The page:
Members of a local country music club are taking an old-fashioned approach to fundraising.
They've held a large community garage sale to ensure the club's legacy of almost 40 years can continue.
And with club membership on the rise, there's confidence in the future of country music in the south.
A visiting international film-maker is calling for the end of marijuana prohibition in New Zealand.
He's premiering a documentary inspired by Dunedin's cannabis legalisation movement at the University of Otago.
And with drug law reform a hot topic, he says the status quo is doing more harm than good.
The Otago Therapeutic Pool Trust is ramping up efforts to raise money to save Dunedin's only therapeutic swimming pool from closure.
Trust secretary and treasurer Neville Martin is here to give us an update on how things are going.
A scaled down search continues for a woman missing in Dunedin now for two weeks.
Local electrical apprentices are testing themselves in a long-running annual competition.
A handful of regional participants will be selected to compete in the national finals next month.
And the competitors, of a high standard, are believed to have a bright future ahead of them.
A pair of Otago curlers are off to Russia to represent New Zealand in a world tournament.
Before jetting off, they've taken time out of their busy training schedule to attend a curling clinic in Dunedin.
And they hope to inspire some newcomers to the sport.
The first of this year's major international concerts at Forsyth Barr Stadium is being hailed as a success, fuelling hopes for future gigs.
This year's best efforts by community groups and organisations are about to be publicly recognised in an awards ceremony.
Judging has just taken place for the local Trustpower awards.
And although judges can't spill the beans yet, they're spreading word about one exciting development.
Musicians and fans alike have come together to enjoy a taste of the modern Dunedin sound.
The 7th annual Feastock concert brought a large crowd of people to a local backyard.
And with the event going from strength to strength, organisers are hopeful about what the future has in store.
Dunedin police hope to speak with more people in relation to a fatal road crash in Mosgiel.
88 year old Mosgiel man Rex Sheldon died in Dunedin Hospital on Saturday, as a result of injuries sustained in the crash.
It occurred at the intersection of Bush and Gordon roads just before 3pm on Friday.
The need for more accommodation in Dunedin is evident in the increasing number of visitors staying in the city.
The latest data from Statistics New Zealand shows commercial guest nights across Otago are rising each year.
For the month of February they were up 5.7%.
And a slightly lower increase was also recorded in January.
Three Mile Hill is currently closed due to snow.
It's the first time this year a local road has been closed because of wintry conditions.
The road, which connects Dunedin with Mosgiel and the Taieri, was closed about 3.30 this afternoon.
At present it's the only road closed because of snow.
But all motorists are urged to take extreme care, particularly in the hill suburbs.
There's been a large gathering of youth leaders in Dunedin this week, for the annual South Island conference of Students Against Dangerous Driving.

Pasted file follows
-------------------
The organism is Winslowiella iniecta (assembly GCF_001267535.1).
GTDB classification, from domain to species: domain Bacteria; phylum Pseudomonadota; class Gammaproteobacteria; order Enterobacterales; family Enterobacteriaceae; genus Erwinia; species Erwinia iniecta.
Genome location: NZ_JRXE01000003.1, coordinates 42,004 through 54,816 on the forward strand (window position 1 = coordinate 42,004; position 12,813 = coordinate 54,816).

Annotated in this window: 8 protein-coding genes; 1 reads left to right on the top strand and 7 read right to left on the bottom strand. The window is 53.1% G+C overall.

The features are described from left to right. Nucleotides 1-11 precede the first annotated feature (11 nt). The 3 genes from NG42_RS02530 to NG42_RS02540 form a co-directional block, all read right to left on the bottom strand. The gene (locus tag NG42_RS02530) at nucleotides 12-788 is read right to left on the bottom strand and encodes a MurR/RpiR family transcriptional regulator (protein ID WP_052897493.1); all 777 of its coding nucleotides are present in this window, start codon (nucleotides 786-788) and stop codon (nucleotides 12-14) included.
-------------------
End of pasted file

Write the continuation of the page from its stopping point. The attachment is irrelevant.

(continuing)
South Otago High School head girl Stephanie-Anne Ross is a national leader for the organisation, and she joins us to talk about the event.
Nail by nail, an entire house is being constructed in a Dunedin carpark this month.
The project's for charity, and involves dozens of builders working around the clock until completion.
And they've only got half a dozen days of construction, before the home has to be ready for auction.
Dunedin City Council planners are in support of a proposed childcare facility in Caversham, although it's opposed by neighbouring residents.
The last cruise ship of the season is about to depart Dunedin, ending what has been a stellar run.
Good weather has meant far less cancellations than last season, when Dunedin lost seven cruise ship visits.
And by all accounts the city's expecting an even better season ahead.
Three Dunedin schools are receiving government funding to further develop links with sister schools in China.
Otago Boys' and Girls', as well as Tahuna Normal Intermediate, are among 20 schools nationwide which successfully applied for funding.
In total the government's spending $50,000 through its New Zealand-China Sister Schools Fund.
It's administered by Education New Zealand.
A young Dunedin carpentry apprentice is vying for national glory, having won a regional building challenge.
He's busy clocking up hours on local construction sites for his apprenticeship.
And the work's serving as perfect preparation for his up-coming challenge.
The Dunedin City Council is relaxing its new rules around natural hazard management, which limits development in areas deemed at risk.
The council outlined its new hazard management plan last year, and received more than 180 public submissions.
Many residents, business owners and developers were concerned the rules were too restrictive.
Months of hard work are paying off for Anglican Family Care staff, with the opening of their new premises.
Formerly in Bath Street, the service now has a bigger and brighter building nearby, in Hanover Street.
And after a financially tough few years, staff are looking forward to starting fresh in a new location.